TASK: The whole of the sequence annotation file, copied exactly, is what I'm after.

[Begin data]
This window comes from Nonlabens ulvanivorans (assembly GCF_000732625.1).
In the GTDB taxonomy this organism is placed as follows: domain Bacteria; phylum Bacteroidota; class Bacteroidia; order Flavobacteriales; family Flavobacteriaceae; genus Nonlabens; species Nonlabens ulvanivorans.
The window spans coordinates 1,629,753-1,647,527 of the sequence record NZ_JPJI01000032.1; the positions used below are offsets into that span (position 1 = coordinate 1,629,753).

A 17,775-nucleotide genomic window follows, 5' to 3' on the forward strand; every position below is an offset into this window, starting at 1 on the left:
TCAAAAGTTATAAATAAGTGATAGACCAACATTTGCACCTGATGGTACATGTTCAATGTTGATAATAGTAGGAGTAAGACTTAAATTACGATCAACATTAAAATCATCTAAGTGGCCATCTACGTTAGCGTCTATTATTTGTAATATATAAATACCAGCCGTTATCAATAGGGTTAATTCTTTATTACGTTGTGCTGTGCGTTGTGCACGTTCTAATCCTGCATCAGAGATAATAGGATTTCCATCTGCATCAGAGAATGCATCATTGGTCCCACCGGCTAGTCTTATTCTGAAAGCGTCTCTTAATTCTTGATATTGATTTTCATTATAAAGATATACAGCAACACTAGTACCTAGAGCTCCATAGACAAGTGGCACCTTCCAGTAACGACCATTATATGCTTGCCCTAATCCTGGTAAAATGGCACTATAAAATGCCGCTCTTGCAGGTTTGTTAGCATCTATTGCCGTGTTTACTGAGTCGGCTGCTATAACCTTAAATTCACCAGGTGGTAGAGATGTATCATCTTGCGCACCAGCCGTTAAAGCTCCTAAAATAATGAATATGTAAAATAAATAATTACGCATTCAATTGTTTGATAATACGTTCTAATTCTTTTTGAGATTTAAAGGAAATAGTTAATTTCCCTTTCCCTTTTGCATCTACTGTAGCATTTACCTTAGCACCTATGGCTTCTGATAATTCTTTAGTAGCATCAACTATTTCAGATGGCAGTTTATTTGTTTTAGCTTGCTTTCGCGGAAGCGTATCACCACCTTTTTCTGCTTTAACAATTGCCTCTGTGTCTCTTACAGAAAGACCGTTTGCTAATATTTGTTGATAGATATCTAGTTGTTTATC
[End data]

This window comes from Nonlabens ulvanivorans (assembly GCF_000732625.1).
In the GTDB taxonomy this organism is placed as follows: domain Bacteria; phylum Bacteroidota; class Bacteroidia; order Flavobacteriales; family Flavobacteriaceae; genus Nonlabens; species Nonlabens ulvanivorans.
The window spans coordinates 1,629,753-1,647,527 of the sequence record NZ_JPJI01000032.1; the positions used below are offsets into that span (position 1 = coordinate 1,629,753).

A 17,775-nucleotide genomic window follows, 5' to 3' on the forward strand; every position below is an offset into this window, starting at 1 on the left:
TCAAAAGTTATAAATAAGTGATAGACCAACATTTGCACCTGATGGTACATGTTCAATGTTGATAATAGTAGGAGTAAGACTTAAATTACGATCAACATTAAAATCATCTAAGTGGCCATCTACGTTAGCGTCTATTATTTGTAATATATAAATACCAGCCGTTATCAATAGGGTTAATTCTTTATTACGTTGTGCTGTGCGTTGTGCACGTTCTAATCCTGCATCAGAGATAATAGGATTTCCATCTGCATCAGAGAATGCATCATTGGTCCCACCGGCTAGTCTTATTCTGAAAGCGTCTCTTAATTCTTGATATTGATTTTCATTATAAAGATATACAGCAACACTAGTACCTAGAGCTCCATAGACAAGTGGCACCTTCCAGTAACGACCATTATATGCTTGCCCTAATCCTGGTAAAATGGCACTATAAAATGCCGCTCTTGCAGGTTTGTTAGCATCTATTGCCGTGTTTACTGAGTCGGCTGCTATAACCTTAAATTCACCAGGTGGTAGAGATGTATCATCTTGCGCACCAGCCGTTAAAGCTCCTAAAATAATGAATATGTAAAATAAATAATTACGCATTCAATTGTTTGATAATACGTTCTAATTCTTTTTGAGATTTAAAGGAAATAGTTAATTTCCCTTTCCCTTTTGCATCTACTGTAGCATTTACCTTAGCACCTATGGCTTCTGATAATTCTTTAGTAGCATCAACTATTTCAGATGGCAGTTTATTTGTTTTAGCTTGCTTTCGCGGAAGCGTATCACCACCTTTTTCTGCTTTAACAATTGCCTCTGTGTCTCTTACAGAAAGACCGTTTGCTAATATTTGTTGATAGATATCTAGTTGTTTATC